Selling parody products
We are about to launch a website where we would be using ideas from pop culture (for example, Star wars) and create products around them in a satirical way. Is it legally possible or do we have to seek for copy right permission from the respective copyright owner, or do Parody/Satirical products come under some exceptions?
Hi there. Intellectual property (IP) refers to new or original creations such as inventions, words, phrases, symbols, logos, designs and ideas. The law recognises that intellectual property is a valuable asset, so the law gives IP creators or owners the right to protect and enforce their legal rights against third parties who use their IP without authorisation. You need to be careful that your business operations do not infringe the intellectual property rights of others. There are two types of IP that you need to be aware of: copyright and trade marks.
Copyright is the legal protection afforded to the original expression of ideas and usually applies to art, literature, music, films, etc. A Star Wars film, for example, will be copyrighted and the copyright will be owned by the creator – usually the production company. As a general rule, copyrighted material cannot be used by another party without the creator’s authorisation, typically via a paid licensing arrangement.
However, under Australian copyright law, you can use copyrighted material for the purposes of parody or satire if the use is 'fair'. When determining whether there has been fair use or fair dealing, the law will take into account the purpose and character of the use (e.g. non-profit purposes are favoured over commercial purposes), the nature of the copyrighted work, the amount that is used, and the potential effect on the original copyrighted work's market value. These main factors will be considered together, along with any other relevant circumstances.
It can be difficult to know for certain whether there has been fair use, but there are general trends. The use is likely to be fair if you have used a minimal amount of copyright material necessary to make the parodic or satirical point. The minimal amount necessary could be the entire source material for some products, but it would cease to be fair use if those products were sold or widely distributed. Ultimately, if your products could become a market substitute for the products of the original copyright owners, then it is unlikely to be fair use and the parody or satire exception will not apply.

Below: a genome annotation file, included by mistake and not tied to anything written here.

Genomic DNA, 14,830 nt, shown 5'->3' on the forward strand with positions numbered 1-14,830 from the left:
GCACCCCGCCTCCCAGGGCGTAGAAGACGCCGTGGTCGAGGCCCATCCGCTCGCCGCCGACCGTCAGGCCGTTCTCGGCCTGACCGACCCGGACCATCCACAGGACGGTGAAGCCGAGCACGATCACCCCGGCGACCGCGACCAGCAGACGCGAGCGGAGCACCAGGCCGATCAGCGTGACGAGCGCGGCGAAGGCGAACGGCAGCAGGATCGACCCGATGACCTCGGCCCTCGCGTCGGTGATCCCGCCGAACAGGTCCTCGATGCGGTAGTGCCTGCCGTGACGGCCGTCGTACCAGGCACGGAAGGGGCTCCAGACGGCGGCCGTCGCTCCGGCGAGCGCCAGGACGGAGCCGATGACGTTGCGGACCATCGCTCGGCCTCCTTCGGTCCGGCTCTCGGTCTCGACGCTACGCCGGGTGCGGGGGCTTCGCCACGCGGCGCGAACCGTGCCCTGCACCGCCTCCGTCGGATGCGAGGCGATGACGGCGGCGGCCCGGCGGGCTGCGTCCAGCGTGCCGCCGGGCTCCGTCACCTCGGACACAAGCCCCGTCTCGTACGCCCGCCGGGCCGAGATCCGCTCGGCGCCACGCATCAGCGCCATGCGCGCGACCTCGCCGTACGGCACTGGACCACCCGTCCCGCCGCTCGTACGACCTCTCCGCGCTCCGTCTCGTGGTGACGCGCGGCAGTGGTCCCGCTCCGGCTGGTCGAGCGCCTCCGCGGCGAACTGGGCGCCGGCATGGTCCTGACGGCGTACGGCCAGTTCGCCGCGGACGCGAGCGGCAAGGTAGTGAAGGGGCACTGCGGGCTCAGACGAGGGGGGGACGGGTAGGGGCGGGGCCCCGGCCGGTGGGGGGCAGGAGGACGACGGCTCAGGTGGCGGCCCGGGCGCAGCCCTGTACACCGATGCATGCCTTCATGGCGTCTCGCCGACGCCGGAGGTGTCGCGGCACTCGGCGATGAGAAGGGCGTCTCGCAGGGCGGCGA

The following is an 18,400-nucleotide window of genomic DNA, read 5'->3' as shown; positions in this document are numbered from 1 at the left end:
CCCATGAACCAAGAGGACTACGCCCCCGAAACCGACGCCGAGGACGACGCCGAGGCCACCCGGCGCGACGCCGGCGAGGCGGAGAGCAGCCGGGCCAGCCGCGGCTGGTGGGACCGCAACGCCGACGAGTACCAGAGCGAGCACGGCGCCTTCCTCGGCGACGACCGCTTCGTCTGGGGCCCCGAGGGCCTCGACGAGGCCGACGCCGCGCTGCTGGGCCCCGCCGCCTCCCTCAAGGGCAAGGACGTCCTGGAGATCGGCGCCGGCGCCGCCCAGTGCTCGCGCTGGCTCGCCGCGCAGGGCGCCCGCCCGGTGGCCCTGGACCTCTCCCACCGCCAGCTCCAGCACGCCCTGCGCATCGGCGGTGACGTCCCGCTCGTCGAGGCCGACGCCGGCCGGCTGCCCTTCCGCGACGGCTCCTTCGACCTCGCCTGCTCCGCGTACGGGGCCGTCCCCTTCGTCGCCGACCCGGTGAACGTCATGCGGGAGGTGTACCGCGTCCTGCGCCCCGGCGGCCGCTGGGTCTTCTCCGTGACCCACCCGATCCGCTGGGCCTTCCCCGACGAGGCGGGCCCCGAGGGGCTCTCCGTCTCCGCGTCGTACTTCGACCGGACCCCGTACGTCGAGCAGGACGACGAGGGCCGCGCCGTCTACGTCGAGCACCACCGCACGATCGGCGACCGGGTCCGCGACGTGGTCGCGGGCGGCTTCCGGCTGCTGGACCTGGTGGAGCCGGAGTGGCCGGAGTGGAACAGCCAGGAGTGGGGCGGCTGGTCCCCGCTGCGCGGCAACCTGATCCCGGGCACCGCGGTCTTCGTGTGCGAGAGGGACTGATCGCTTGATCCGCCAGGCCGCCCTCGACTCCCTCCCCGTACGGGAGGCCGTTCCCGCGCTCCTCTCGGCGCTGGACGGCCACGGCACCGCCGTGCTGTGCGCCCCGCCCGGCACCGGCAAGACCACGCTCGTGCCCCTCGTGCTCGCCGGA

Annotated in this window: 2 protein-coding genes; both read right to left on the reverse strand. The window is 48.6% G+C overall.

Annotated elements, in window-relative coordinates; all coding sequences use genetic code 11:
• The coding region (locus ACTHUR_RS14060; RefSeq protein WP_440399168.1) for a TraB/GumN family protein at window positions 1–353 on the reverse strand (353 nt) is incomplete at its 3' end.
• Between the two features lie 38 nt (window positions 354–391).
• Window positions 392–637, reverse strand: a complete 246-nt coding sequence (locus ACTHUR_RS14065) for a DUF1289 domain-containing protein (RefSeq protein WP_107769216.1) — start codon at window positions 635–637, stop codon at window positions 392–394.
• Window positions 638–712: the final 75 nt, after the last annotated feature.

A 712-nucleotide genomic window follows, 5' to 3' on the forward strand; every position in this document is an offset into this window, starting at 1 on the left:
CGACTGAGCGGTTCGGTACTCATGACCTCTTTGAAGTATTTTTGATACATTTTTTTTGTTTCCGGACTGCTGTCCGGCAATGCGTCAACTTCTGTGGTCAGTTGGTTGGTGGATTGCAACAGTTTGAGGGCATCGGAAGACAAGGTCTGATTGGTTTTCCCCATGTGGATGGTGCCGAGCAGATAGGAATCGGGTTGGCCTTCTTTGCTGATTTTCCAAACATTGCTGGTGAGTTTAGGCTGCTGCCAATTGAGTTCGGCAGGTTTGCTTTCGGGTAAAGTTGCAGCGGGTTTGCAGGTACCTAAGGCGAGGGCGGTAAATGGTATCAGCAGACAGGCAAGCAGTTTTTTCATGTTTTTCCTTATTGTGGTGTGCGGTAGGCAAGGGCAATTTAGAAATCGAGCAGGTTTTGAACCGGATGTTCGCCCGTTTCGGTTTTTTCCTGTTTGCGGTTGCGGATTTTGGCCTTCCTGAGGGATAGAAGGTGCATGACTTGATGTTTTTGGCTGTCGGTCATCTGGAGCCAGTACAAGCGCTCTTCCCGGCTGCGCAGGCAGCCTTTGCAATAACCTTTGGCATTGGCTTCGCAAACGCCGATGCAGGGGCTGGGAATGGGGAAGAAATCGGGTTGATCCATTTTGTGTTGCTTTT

The second type of IP you need to be aware of is trade marks. A trade mark is a right that is granted over a word, phrase, letter, shape, logo or picture used to represent the products or services of a business. It is used to distinguish a business from its competitors. A registered trade mark gives the business exclusive rights to use the trade marks in Australia for commercial purposes, sell the rights to the trade mark to another business, and protect the trade mark if others try to use it.
Trade marks are an integral part of pop culture. If your business intends to use popular words, phrases or logos that are trade marks registered by another business, then you run the risk of infringing the intellectual property rights of that business. If this occurs, the other business could take legal action against you to stop the continued use of the trade mark and/or pay compensation for any loss that business had suffered as a result.
Note that the above information only relates to Australian law, and does not consider the law of another jurisdiction, such as the United States, where many films are produced and many iconic pop culture products originate.
Suggested way forward
IP infringement can pose a significant risk to your business. You can find more information about copyright from the Australian Copyright Council (www.copyright.org.au) and trade marks at IP Australia (www.ipaustralia.gov.au). As this is a complicated matter, you should consider speaking to an IP lawyer who can fully advise you of your legal rights and the best way to protect your commercial interests. By pressing the “Consult a Lawyer” button, LawAdvisor can help you search for experienced lawyers and obtain fee proposals for their services. Costs for legal advice and representation will vary between providers based on experience and the scope of services.
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